EU, U.S, Germany and France welcome Ukraine agreement
Friday, February 21, 2014
WASHINGTON - The White House welcomed the signing of an accord between the Ukrainian government and opposition leaders Friday.
"We support the efforts of all those who negotiated this agreement, commend the courageous opposition leaders who recognized the need for compromise, and offer the support of the United States in its implementation," said White House Press Secretary Jay Carney in a statement released to the press.
The agreement calls for early elections and a new government.
Following the signing, the Verkhovna Rada (Ukraine`s parliament) restored the 2004 constitution.
Russia, a strong supporter of Yanukovych, was not a signatory to the agreement.
The White House again called for those responsible for the violence to be held accountable, saying it was prepared to "impose additional sanctions if necessary."
Carney added that the U.S. will stand with the Ukrainian people "as they work to restore peace, security, and human dignity across the country and determine the future course of their nation."
- The European Union has welcomed the agreement reached on Friday between Ukrainian President Viktor Yanukovych and opposition leaders.
In a written statement, European Council President Herman Van Rompuy said he welcomed the agreement, describing it as a necessary compromise for a democratic, peaceful way out of the crisis.
Rompuy said the EU continues to stand by Ukraine.
"The agreement was facilitated by the important work of the foreign ministers of France, Germany, Poland and the Special Representative of the President of the Russian Federation and based on the persistent efforts of the last two months by High Representative Ashton and Commissioner Fule," he added.
French President Francois Hollande also welcomed the agreement and called for a "full and timely implementation of the deal."
"After the unacceptable, intolerable and unjustifiable violence that has plunged Ukraine into mourning in recent days, France calls for the full and timely implementation of the deal that has just been signed," he said.
Three European foreign ministers - France`s Laurent Fabius, Germany`s Frank-Walter Steinmeier and Poland`s Radoslaw Sikorski - brokered the peace deal and praised Yanukovych and the opposition for their "courage" in agreeing to end the standoff.
The agreement stipulates a return to the 2004 Constitution within 48 hours and calls for early presidential elections.
The crisis-ending agreement is expected to help end EU sanctions against Ukraine, which were agreed on during yesterday`s extraordinary meeting of EU foreign ministers in Brussels.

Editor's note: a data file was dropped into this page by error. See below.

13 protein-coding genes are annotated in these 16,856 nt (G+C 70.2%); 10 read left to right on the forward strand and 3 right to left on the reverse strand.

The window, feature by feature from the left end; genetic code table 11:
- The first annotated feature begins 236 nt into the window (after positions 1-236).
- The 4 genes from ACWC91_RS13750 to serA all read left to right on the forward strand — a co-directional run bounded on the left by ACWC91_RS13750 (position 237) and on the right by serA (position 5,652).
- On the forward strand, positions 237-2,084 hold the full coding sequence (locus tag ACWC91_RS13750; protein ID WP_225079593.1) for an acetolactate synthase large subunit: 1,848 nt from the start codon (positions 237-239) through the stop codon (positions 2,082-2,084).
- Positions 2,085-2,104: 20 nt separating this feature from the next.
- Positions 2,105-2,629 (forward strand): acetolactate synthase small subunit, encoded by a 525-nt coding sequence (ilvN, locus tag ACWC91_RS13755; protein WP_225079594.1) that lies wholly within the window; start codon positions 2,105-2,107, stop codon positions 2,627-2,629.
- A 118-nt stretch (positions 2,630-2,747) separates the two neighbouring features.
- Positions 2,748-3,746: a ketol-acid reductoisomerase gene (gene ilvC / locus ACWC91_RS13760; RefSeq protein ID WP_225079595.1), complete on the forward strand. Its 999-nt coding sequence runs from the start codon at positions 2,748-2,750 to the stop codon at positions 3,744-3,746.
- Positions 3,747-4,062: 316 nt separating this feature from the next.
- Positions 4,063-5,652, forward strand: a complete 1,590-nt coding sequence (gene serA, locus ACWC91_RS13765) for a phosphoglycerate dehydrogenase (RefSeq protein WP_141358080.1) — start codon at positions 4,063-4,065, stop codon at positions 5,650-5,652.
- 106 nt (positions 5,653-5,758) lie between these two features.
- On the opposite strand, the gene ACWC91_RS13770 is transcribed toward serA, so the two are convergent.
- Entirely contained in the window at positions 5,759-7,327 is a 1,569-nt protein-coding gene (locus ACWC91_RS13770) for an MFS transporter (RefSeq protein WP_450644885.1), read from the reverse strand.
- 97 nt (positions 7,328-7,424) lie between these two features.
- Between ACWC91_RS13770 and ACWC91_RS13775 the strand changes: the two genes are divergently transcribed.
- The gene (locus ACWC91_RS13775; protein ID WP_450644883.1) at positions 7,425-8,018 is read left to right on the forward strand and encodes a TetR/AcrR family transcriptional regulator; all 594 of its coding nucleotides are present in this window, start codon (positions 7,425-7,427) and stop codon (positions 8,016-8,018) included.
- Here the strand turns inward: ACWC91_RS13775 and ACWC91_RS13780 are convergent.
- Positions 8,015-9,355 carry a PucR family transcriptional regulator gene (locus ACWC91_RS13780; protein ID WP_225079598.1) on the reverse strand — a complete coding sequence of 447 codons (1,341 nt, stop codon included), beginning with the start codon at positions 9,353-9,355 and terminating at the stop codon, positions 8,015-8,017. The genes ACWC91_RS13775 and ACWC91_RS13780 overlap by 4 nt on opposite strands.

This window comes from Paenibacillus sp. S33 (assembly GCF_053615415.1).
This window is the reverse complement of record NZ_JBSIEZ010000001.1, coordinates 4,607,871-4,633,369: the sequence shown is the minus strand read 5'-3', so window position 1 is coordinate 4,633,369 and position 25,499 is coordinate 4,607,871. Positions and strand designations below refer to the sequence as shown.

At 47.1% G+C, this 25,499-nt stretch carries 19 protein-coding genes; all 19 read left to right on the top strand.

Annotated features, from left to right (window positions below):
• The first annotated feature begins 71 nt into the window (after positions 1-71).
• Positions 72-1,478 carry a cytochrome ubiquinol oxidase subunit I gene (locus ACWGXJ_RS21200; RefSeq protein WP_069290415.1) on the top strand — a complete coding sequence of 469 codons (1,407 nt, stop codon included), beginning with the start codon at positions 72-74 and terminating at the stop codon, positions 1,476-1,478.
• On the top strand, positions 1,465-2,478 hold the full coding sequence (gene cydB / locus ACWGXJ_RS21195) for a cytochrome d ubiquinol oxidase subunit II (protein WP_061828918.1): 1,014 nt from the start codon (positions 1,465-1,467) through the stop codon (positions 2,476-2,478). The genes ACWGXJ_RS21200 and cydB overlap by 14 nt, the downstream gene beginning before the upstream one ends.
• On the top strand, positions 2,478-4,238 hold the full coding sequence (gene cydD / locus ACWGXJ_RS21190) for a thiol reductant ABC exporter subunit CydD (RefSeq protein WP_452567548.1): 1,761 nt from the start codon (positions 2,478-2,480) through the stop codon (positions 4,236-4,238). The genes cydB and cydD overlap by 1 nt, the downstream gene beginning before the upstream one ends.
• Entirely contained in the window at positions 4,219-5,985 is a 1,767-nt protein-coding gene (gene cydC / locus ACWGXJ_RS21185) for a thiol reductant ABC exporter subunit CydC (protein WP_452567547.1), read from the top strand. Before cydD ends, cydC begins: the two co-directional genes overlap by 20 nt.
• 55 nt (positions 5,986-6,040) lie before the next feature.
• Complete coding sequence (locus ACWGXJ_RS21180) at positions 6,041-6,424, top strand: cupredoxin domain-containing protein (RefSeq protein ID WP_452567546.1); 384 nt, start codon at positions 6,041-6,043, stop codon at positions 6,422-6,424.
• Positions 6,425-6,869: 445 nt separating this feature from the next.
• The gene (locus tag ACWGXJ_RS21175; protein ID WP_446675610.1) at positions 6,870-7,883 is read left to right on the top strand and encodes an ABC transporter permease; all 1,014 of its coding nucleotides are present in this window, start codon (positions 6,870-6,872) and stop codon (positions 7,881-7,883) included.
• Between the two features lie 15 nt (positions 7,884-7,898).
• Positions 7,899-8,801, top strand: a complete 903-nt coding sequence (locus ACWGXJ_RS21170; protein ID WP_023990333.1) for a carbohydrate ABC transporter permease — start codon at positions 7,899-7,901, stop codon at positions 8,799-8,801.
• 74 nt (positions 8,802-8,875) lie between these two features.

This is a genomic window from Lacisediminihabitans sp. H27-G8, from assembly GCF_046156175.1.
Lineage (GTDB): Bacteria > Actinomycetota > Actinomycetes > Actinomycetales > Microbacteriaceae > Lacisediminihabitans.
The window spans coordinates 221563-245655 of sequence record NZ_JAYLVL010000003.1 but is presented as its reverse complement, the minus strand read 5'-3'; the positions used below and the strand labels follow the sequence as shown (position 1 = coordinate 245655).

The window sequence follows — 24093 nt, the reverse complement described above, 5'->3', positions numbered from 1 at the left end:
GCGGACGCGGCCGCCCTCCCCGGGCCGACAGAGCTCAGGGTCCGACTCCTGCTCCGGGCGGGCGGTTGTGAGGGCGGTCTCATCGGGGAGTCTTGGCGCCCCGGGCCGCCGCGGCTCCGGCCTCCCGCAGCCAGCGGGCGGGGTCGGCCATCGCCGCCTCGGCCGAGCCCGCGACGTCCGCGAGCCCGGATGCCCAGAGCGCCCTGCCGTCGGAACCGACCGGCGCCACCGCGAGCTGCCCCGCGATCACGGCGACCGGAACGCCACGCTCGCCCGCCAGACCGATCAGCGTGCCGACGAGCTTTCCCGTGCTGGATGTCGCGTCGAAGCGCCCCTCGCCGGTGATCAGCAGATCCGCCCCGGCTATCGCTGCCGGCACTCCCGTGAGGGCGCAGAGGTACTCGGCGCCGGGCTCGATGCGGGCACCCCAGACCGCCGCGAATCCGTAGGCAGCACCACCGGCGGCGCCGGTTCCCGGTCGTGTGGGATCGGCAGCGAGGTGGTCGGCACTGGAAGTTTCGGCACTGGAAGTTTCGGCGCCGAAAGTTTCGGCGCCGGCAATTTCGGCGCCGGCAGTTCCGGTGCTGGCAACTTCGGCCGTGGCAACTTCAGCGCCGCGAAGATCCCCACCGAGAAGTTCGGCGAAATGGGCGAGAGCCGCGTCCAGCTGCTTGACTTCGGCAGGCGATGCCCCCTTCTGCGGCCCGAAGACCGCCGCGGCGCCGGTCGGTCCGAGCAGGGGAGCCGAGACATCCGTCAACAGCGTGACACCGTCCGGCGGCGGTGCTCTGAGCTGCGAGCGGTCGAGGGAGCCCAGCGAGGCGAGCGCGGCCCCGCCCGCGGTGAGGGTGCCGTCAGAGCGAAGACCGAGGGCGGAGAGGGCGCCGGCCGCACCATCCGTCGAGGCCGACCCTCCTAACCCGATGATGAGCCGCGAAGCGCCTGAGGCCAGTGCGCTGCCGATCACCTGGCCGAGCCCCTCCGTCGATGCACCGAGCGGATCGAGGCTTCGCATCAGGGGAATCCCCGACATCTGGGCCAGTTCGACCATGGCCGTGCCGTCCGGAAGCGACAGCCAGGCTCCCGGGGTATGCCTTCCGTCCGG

Dozens were killed in violent clashes on Thursday, according to a statement from Ukraine`s Health Ministry.
Mass anti-government protests began in November when Yanukovych refused to sign a free trade agreement with the EU amid pressure from Russia.
- Germany FM expresses cautious optimism after Ukraine deal
Germany’s Foreign Minister Frank-Walter Steinmeier has welcomed an agreement signed today between Ukraine`s President Viktor Yanukovych and opposition leaders, but warned that difficulties lay ahead.
"This might have been the last chance to find an exit and end the violence," Steinmeier said.
"Not all of the problems are solved," Steinmeier cautioned, but added that the agreement opened the way for a political solution to the crisis.
"There is reason to look forward with confidence," he said.
Steinmeier, together with France’s Foreign Minister Fabius Laurent and Poland’s Radoslaw Sikorski carried out marathon talks with the government and the opposition after deadly clashes broke out early Thursday morning.
The three welcomed the agreement and called for an immediate end to the violence.
"The Foreign Ministers of France, Germany and Poland welcome the signing of the agreement and commend the parties for their courage and commitment to the deal. We call for an immediate end to all violence and confrontation in Ukraine," said a joint statement released by the German Foreign Ministry.
Germany`s government spokesman Steffen Seibert said Friday, "This might be the last chance for a political process to come out of this deep crisis in Ukraine."
"We are witnessing a terrible human tragedy. Dozens of deaths within a few hours," Seibert noted. He also said that it was the duty of all to ensure that the protests remain non-violent, adding, "It is the duty of the Ukrainian government to create the conditions for nonviolence and an opportunity for peaceful free expression."
Seibert said the German government strongly condemned the week`s violence and Chancellor Angela Merkel was shocked by the events.
He said Merkel had a phone conversation with Viktor Yanukovych yesterday and convinced him to receive the foreign ministers of Germany, France and Poland as moderators of talks between the government and the opposition.
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